As for the writers, I don’t believe that they were basing their stories on actual Korean War events just yet – this was just the first season, and I know Alan Alda has said that during the first season, a lot of the scripts were written by “outside” writers, who kept cranking out “hijinx and the front” kind of stories, which this episode almost seems to be.

    There’s actually something of an oops moment in this episode as well: when Trapper and Hawkeye get ahold of Cowboy over the radio to tell him they finally received his letter from his wife, Trapper assures him, “We’re not jiving you cowboy”. I don’t believe they said “jive” in the 50s, did they? The 70s, definitely, but I don’t think they did in the 50s.

    And you have a point about stand-ins in choppers, many’s a time there’s been scenes with the characters in choppers, and it’s clearly NOT their respective actors in the shots. Like from “Kim” (2×06), when Trapper and Kim are hanging from the rope ladder from the chopper, that’s clearly not Wayne Rogers; likewise in “Comrades in Arms, Part 2” (6×14), that’s obviously not Mike Farrell in the chopper when they go out searching for Hawkeye and Margaret.

    1. Jive

      verb (used with object)
      7. Slang. to tease; fool; kid: Stop jiving me!
      8. Slang. insincere, pretentious, or deceptive.
      Origin: 1920–25; origin obscure;

    2. I wonder how you know a lot of people allegedly hate this episode. What are you basing that statement on?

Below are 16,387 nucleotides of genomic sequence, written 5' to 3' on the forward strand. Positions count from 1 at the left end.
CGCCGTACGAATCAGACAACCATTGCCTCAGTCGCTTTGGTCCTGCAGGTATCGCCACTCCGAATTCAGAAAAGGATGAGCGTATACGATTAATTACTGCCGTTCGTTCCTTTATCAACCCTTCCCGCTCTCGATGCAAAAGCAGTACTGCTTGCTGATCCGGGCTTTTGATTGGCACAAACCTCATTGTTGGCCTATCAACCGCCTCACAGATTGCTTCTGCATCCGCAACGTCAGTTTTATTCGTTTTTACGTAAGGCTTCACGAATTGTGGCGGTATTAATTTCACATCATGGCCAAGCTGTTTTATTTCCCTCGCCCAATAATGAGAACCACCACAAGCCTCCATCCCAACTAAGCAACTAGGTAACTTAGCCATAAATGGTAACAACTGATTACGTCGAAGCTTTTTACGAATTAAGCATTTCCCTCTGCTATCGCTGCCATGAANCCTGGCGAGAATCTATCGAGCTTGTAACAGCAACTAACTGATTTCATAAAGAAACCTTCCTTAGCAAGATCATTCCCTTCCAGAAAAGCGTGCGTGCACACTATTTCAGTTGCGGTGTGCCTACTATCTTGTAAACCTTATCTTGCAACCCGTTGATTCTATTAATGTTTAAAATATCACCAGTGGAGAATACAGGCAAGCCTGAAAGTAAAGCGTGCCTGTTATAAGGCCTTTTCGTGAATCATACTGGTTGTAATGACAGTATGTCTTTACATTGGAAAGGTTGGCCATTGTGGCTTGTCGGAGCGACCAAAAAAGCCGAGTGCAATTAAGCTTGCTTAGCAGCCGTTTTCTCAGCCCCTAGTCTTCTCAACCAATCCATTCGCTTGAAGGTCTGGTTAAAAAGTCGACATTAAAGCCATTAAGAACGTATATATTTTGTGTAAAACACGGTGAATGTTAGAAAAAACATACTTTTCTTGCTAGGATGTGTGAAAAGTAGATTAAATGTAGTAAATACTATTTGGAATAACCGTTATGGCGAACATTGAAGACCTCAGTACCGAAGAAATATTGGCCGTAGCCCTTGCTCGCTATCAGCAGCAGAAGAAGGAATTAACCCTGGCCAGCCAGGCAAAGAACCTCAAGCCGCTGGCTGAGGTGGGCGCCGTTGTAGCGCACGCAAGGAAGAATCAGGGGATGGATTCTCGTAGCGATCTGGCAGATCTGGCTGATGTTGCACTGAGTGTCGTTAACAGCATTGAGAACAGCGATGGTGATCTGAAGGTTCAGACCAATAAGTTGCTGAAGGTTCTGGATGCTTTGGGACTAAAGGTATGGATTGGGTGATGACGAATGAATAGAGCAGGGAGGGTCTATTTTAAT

2. It’s a very good episode. Interesting plot, funny accidents. When I watched it for the first time, the scene with Radar giving Henry documents to sign with a fishing rod cracked me up.

    The Cowboy character looks a bit exaggerated and it’s strange they didn’t court martial him for trying to kill Henry. At first, I didn’t like the part with the letter. “Dear John from Reno” didn’t sound too realistic. But it’s common for comedies that there are strange coincidences.

    So, for me it’s a memorable episode, and like almost all Season One, one of my favorites.

  3. This episode was mostly off-kilter except for when Trapper, Hawkeye, and Radar read the letter from Cowboy’s wife. Incidentally, Cowboy’s hometown is the same as my Uncle.

    Hawkeye–(reading the address on the envelope) Box 743, Reno.

  4. Radar tells Mulcahy that a jeep must have broken loose and gone through Henry’s tent. Is this at all possible outside the world of sitcoms? Did Army Jeeps at one point have faulty ignitions that somehow activated themselves accidentally?With all the trouble Chevy had a few years ago, I hesitate saying anything is impossible sight unseen.

  5. Billy Green Bush is the father of twins Lindsay & Sidney Greenbush, who together played Carrie Ingalls on LITTLE HOUSE ON THE PRAIRIE.